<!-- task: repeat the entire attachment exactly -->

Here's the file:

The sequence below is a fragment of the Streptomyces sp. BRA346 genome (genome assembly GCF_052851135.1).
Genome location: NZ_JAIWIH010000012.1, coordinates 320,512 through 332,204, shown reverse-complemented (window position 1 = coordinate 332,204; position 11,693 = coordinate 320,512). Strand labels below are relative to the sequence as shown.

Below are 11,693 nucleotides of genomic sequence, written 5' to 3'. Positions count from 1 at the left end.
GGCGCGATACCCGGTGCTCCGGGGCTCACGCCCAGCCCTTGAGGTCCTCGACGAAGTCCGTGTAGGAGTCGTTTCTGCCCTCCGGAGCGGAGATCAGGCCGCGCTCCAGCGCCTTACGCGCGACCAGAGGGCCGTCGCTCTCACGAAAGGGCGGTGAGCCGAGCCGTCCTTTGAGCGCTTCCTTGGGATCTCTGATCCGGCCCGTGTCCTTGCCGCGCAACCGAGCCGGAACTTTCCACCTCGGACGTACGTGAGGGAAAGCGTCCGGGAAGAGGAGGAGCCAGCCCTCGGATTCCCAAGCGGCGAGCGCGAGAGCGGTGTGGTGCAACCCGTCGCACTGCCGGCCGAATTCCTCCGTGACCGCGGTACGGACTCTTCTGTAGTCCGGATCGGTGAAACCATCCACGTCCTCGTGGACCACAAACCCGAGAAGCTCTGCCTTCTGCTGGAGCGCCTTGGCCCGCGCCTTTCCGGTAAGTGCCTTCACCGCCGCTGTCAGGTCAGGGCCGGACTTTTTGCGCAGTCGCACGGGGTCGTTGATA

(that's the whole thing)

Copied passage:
The sequence below is a fragment of the Streptomyces sp. BRA346 genome (genome assembly GCF_052851135.1).
Genome location: NZ_JAIWIH010000012.1, coordinates 320,512 through 332,204, shown reverse-complemented (window position 1 = coordinate 332,204; position 11,693 = coordinate 320,512). Strand labels below are relative to the sequence as shown.

Below are 11,693 nucleotides of genomic sequence, written 5' to 3'. Positions count from 1 at the left end.
GGCGCGATACCCGGTGCTCCGGGGCTCACGCCCAGCCCTTGAGGTCCTCGACGAAGTCCGTGTAGGAGTCGTTTCTGCCCTCCGGAGCGGAGATCAGGCCGCGCTCCAGCGCCTTACGCGCGACCAGAGGGCCGTCGCTCTCACGAAAGGGCGGTGAGCCGAGCCGTCCTTTGAGCGCTTCCTTGGGATCTCTGATCCGGCCCGTGTCCTTGCCGCGCAACCGAGCCGGAACTTTCCACCTCGGACGTACGTGAGGGAAAGCGTCCGGGAAGAGGAGGAGCCAGCCCTCGGATTCCCAAGCGGCGAGCGCGAGAGCGGTGTGGTGCAACCCGTCGCACTGCCGGCCGAATTCCTCCGTGACCGCGGTACGGACTCTTCTGTAGTCCGGATCGGTGAAACCATCCACGTCCTCGTGGACCACAAACCCGAGAAGCTCTGCCTTCTGCTGGAGCGCCTTGGCCCGCGCCTTTCCGGTAAGTGCCTTCACCGCCGCTGTCAGGTCAGGGCCGGACTTTTTGCGCAGTCGCACGGGGTCGTTGATA